Reclaim Records

Reclaim Records

The idea of Reclaim Hosting as a kind of independent record label for ed-tech is an idea I’ve been playing with since a talk at Davidson College more than a year ago. This past fall Adam Croom and I explored it further in relationship to Indie Ed-Tech as a movement, which was punctuated by Audrey Watters epic, aspirational post on Indie Ed-Tech in December. About the same time I was talking with Bryan Mathers about using the logo he designed for us, which I love.
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Reclaim’s Daydream Nation

Spirit desire.
– “Teenage Riot,” Daydream Nation

Last week we christened yet another host node server at Reclaim Hosting (Fugazi filled up quick!), this one was named after NYC’s indie rock pioneers Sonic Youth. It was interesting timing because the first school we got setup was NYU—their Library will be running a pilot web hosting service for their community through Reclaim. Last week was also when Audrey Watters released the aspirational Kraken that was her post on Indie Ed-Tech. It’s a brilliant follow-up on her year-end post about the Indie Web in 2014. I read the post several times while listening to Sonic Youth’s Daydream Nation (I recommend the experience), and what struck me is the strong, brilliant chorus of aspiration—a desire to challenge what’s peddled in the pedant realm of the possible, a bending of the very genre of what ed-tech is, was, and can be. And no one sees that spirit of desire more clearly; articulates what we can’t hear more soundly; or sings the story of our field better. #NOBODY!!!

…indie ed-tech underscores the importance of students and scholars alike controlling their intellectual labor and their data; it questions the need for VC-funded, proprietary tools that silo and exploit users; it challenges the centrality of the LMS in all ed-tech discussions and the notion that there can be one massive (expensive) school-wide system to rule them all; it encourages new forms of open, networked learning that go beyond the syllabus, beyond the campus. It’s not only a different sort of infrastructure, it’s a different sort of philosophy than one sees promoted by Silicon Valley – by the ed-tech industry or the (ed-)tech press.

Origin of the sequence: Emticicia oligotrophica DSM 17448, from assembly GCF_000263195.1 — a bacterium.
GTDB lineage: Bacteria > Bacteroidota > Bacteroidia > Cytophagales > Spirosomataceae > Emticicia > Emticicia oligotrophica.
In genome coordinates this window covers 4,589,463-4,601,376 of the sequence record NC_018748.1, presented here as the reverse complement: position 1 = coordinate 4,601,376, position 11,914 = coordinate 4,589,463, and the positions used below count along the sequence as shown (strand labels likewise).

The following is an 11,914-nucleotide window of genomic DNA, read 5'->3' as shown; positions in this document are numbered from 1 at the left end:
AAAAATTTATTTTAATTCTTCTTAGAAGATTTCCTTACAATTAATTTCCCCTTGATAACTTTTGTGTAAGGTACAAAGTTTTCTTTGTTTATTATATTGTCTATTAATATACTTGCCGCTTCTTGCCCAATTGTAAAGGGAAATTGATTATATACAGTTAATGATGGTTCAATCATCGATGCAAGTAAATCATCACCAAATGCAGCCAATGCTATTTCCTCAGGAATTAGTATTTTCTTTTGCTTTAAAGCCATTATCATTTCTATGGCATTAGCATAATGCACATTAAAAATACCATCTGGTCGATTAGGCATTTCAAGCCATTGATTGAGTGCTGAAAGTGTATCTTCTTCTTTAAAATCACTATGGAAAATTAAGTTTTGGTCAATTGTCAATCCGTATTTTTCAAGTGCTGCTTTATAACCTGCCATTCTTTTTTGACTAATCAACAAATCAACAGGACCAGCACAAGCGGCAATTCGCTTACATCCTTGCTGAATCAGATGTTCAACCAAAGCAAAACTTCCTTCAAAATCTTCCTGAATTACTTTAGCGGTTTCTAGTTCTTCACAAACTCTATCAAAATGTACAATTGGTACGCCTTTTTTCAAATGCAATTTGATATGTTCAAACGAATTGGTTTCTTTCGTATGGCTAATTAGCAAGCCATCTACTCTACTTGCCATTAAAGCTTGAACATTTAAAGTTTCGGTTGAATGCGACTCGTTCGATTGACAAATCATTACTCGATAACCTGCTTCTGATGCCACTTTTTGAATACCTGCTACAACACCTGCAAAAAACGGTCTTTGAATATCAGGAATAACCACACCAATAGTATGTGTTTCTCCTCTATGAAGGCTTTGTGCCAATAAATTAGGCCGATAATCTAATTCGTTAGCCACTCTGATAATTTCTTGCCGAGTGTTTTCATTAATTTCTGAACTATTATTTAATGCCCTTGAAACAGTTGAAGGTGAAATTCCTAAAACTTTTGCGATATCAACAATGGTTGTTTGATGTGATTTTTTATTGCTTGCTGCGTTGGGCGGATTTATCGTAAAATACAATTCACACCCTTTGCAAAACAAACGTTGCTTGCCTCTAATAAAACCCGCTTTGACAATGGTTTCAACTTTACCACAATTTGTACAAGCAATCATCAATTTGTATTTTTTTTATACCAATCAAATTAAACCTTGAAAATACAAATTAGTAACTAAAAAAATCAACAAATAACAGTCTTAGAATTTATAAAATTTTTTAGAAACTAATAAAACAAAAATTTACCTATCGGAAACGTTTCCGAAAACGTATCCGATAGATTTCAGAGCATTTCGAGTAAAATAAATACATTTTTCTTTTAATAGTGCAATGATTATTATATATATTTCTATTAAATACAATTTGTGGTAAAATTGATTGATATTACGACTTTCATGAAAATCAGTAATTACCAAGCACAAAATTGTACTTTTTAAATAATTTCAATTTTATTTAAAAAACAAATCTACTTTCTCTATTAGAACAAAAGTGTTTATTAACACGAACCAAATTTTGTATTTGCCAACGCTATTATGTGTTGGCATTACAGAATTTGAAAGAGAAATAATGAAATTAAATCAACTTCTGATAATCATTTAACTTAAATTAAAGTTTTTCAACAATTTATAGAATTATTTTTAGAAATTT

We may fall, but not with giving those bastards everything we got!!!

It’s an anthem in a vacuum on a hyperstation
Daydreaming days in a daydream nation

UMW Domains a Win for Open

Audrey Watters has been on an all-out tear over at Hack Education as she wraps up the year in edtech. Few, if any, in the field are sharper, more concise, and resolutely independent of the institutional and corporate entanglements that pervade this space. I’ll echo so many others who have recognized how unbelievably important her voice is as a result. That said, working independently, speaking freely, and calling out so many on their nonsense doesn’t always pay the rent, so to help ameliorate this UMW’s DTLT would like to provide a standing offer of a job for Audrey when she finally decides to settle down ;)

Until then, I totally support her writing things like what follows when ennumerating the many “wins for open” in her recent post  Top Ed-Tech Trends of 2013: The Battle for ‘Open’:”

University of Mary Washington’s “Domain of One’s Own” initiative (one of the very best things in ed-tech right now) has been picked up by other universities, including Emory and Davidson. Also, in addition to the Domain of One’s Own project, we saw efforts to “Reclaim Your Domain” and to Reclaim Hosting.

I know I’m biased, but I have to agree with Audrey 100% that Domain of One’s Own and its Reclaim tributaries are amongst the best things happening in edtech right now. And while I may have let myself get overly excited at the prospect of building on these initiatives independently over the next year as a Shuttleworth fellow, especially since I recently found out that won’t be happening, it doesn’t dull my enthusiasm in the least. Shuttleworth would have provided some nice start-up funds and a certain amount of geographical freedom for my family and I, but in the end that’s all it would have provided. The idea is still there, the people interested are still awesome, and the rejection by Shuttleworth just makes me that much more determined to make it all work.

I’ve had some time over the last week to consider what my plan will be for the coming year, and I’m doubling down on what we’re doing at UMW with Domain of One’s Own. We already have the infrastructure, the institutional support, and an amazing community of faculty, staff, and students. I’ve let myself get pulled in way too many directions this last semester between the idea of becoming a Shuttleworth fellow, entertaining  job offers, and negotiating structural shifts at UMW. That’s my fault, and I take full blame for the fractured attention to my work. But hope springs eternal, and it’s high time I put all of the distractions aside and start focusing all my energy on Domain of One’s Own. It’s what I want to do anyway, and I’m realizing I don’t need a fellowship or new surroundings for it to seem fresh. My work at UMW is not yet done, it’s time to recognize that and get locked in again!

But first I have to enjoy the next three weeks in Italy.